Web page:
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Monday, August 30, 2004

Press Review

From today's edition of NORMAN'S SPECTATOR

In France , the papers lead with the latest hostage-taking in Iraq --two journalists in return for annulment of the anti-veil law. US papers lead with the huge demonstration in New York City on the eve of the Republican convention, which commands attention in the UK and around the world.

The New York Times’ editorial board has some words of advice for the locals and for the visitors. The Washington Post’s editorial board sets out its expectations. The Los Angeles Times’ editorial board is in California .

At home, the events in New York vie for attention with the closing ceremonies in Athens .

The Toronto Star fronts Tim Harper’s report on the demonstration, Jacques Rogge’s pitch for Canada to pitch in more bucks for our Olympic athletes, yesterday’s New York Times report on Canada’s efforts to assert sovereignty in the North and a CP report on a new international heart attack study.

The editorial board says we need a national debate on sports funding, which makes at least three national debates they’ve suggested in the past seven days. Carol Goar says Paul Martin should delay the decision on missile defence. Chantal Hébert questions Stephen Harper’s media strategy and people skills.

The Globe and Mail fronts Carolyn Abraham’s report on the cardiac study, along with Christie’s wrap from Athens and Stephen Owen’s clear nyet to Rogge on increased sports funding.

Inside, Hugh Winsor says broadcast regulation may be the sleeper issue of the next Parliament. Bruce Little reviews Canada ’s standing in the international poverty index.

The editorial board says Québec sovereignty is dead—actually, on a second read, the editorialist “virtually guarantees” it; he might want to take a look at which party holds the balance of power in the Commons. Another writes that the attack on John Kerry’s military record is reprehensible, but he has only himself to blame.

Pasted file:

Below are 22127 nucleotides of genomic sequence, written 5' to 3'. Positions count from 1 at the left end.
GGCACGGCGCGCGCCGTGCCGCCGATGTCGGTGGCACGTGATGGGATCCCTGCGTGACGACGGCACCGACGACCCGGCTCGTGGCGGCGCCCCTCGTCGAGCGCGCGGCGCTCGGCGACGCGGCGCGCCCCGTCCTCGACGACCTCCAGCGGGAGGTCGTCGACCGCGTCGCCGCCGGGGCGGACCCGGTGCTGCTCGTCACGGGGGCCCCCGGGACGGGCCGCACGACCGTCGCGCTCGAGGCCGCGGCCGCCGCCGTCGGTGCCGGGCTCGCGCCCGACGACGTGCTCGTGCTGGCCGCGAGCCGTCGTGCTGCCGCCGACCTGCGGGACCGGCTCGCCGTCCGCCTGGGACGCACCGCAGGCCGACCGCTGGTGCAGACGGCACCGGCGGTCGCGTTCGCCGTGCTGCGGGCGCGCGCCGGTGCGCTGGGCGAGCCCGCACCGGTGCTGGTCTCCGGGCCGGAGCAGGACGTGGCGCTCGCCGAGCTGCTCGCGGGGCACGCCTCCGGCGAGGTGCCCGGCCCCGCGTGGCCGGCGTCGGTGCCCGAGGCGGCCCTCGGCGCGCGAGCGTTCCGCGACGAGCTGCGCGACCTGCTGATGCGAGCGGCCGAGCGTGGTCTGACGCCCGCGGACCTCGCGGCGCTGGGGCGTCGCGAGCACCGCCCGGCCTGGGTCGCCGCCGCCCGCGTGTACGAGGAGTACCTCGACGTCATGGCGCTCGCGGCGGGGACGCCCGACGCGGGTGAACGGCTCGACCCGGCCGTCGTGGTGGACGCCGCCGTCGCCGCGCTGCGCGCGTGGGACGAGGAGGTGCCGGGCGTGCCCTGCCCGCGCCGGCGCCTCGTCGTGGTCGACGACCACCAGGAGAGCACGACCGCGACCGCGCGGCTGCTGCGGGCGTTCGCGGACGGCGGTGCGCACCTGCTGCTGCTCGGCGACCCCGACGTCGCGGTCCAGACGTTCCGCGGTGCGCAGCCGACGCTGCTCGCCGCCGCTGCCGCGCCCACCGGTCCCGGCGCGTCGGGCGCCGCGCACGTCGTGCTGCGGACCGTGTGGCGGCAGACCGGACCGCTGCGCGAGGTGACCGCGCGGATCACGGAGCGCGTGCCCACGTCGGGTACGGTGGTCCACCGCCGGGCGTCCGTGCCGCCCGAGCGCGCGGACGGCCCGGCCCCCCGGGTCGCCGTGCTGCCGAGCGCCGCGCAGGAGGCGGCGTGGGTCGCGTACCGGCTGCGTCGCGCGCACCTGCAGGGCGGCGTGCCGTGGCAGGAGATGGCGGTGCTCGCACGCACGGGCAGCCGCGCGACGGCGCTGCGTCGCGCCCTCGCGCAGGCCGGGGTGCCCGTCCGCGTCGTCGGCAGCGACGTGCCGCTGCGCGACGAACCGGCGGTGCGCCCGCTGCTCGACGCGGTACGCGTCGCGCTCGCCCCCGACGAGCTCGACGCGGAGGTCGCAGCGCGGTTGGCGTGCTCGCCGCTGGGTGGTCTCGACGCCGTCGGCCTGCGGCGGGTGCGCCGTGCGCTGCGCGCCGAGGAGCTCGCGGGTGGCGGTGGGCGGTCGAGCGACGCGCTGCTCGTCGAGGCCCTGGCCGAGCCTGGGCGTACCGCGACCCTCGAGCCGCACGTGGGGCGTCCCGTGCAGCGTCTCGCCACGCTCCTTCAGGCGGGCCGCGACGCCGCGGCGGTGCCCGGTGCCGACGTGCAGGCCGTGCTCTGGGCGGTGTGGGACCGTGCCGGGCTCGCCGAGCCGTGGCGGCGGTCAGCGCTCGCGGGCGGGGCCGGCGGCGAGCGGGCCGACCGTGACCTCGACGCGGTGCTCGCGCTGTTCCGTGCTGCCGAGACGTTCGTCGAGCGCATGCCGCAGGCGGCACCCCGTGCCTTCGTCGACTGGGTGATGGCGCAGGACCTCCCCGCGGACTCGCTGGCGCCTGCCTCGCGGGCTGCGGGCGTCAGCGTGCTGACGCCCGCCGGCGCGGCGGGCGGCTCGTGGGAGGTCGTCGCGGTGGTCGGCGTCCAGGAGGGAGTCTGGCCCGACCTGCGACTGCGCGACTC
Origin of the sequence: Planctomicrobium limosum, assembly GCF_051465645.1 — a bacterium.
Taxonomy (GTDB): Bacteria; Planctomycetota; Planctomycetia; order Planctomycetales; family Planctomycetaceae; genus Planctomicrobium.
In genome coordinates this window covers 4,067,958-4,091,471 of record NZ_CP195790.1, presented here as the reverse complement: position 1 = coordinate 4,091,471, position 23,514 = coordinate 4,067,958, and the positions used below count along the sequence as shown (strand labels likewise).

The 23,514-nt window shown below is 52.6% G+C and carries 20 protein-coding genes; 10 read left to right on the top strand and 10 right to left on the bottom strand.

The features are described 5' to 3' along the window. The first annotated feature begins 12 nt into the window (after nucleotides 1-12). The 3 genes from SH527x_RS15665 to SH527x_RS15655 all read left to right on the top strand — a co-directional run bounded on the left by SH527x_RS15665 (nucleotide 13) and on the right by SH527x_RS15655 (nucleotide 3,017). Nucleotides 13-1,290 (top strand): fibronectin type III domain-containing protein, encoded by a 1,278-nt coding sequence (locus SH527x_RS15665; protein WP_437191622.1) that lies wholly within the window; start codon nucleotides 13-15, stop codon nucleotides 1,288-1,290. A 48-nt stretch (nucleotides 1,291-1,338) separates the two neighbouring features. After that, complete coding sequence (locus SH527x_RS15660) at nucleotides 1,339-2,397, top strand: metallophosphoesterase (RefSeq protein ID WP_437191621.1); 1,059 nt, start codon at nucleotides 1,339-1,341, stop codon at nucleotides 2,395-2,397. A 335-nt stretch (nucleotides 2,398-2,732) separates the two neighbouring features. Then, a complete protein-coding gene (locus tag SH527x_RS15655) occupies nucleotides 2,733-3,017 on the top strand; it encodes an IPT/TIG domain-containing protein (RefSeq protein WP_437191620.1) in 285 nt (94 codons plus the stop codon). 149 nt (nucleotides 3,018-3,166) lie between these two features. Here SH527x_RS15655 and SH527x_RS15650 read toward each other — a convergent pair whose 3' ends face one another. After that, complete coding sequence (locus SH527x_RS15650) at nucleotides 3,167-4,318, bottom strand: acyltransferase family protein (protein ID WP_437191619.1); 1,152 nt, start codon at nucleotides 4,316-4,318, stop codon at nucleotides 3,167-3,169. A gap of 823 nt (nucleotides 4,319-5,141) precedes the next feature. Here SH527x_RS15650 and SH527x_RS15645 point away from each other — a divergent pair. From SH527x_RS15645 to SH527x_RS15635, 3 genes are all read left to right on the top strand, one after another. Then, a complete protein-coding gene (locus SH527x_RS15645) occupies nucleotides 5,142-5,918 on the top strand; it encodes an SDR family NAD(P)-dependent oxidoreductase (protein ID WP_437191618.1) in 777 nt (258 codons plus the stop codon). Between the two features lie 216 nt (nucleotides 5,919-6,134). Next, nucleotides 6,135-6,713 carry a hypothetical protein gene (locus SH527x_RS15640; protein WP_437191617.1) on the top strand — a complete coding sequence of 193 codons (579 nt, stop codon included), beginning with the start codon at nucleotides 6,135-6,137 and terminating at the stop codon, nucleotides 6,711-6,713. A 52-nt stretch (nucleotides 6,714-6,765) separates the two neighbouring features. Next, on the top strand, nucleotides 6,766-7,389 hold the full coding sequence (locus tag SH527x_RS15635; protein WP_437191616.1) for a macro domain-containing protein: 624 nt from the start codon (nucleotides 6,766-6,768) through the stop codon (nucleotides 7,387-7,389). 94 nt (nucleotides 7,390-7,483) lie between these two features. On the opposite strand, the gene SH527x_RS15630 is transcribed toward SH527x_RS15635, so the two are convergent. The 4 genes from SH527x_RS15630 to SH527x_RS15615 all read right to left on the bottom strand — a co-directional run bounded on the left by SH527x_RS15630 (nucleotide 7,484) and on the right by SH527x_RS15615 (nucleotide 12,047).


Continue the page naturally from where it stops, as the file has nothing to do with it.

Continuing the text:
On the comment page, Lysiane Gagnon says we need a better way to review Supreme Court appointments, but she doesn’t quite know what it is. (Here's my take.)

William Thorsell says watching the Olympics is boring, but the Republican convention this week matters. Jim Stanford says forget about the athletes, it’s our business leaders who are underperforming. Senators Michael Kirby and Wilbert Keon set out the case for competition in health care—based on their study for IRPP, which the competition fronts.

The National Post also fronts David Frum from New York (he’s hopeful about Republican prospects in November) and Cam Cole from Athens (“This one just about beat them all”). The editorial board rejoices at CHOI’s reprieve; another editorialist says spousal abuse can go both ways, though it acknowledges that one way is “not of the same magnitude” as the other; I’ll say.

Elsewhere in CanWest land, the Montréal Gazette editorial board says Bernard Landry is in a weak position and, “The PQ's frustrated old true believers are having a last roll of the dice, and although the odds are long for them, the stakes are alarmingly high for all of us.”

The Gaz fronts Jacques Rogge’s pitch along with Landry’s to stay on as PQ leader. L. Ian Macdonald chronicles Carolyn Parrish’s “mood swings” and says she should be kicked out of the Liberal caucus.

In the Calgary Sun, Ezra Levant writes that the real scandal is Paul Martin’s refusal to discipline her. In Toronto , Peter Worthington weighs in on the Republican convention.

The Ottawa Citizen editorial board pans Parrish and accuses Jack Layton of deliberately confusing the missile defence debate. The paper stuffs Landry and fronts the health study by the two smart Senators and another for the Canadian Policy Research Network on older workers, but--like the Post, alas--not today's


Earnscliffe shared in $5M in federal contracts

The Ottawa Citizen and the National Post stuff Jack Aubry’s report:

Posted by Norman Spector on August 30, 2004 | Permalink


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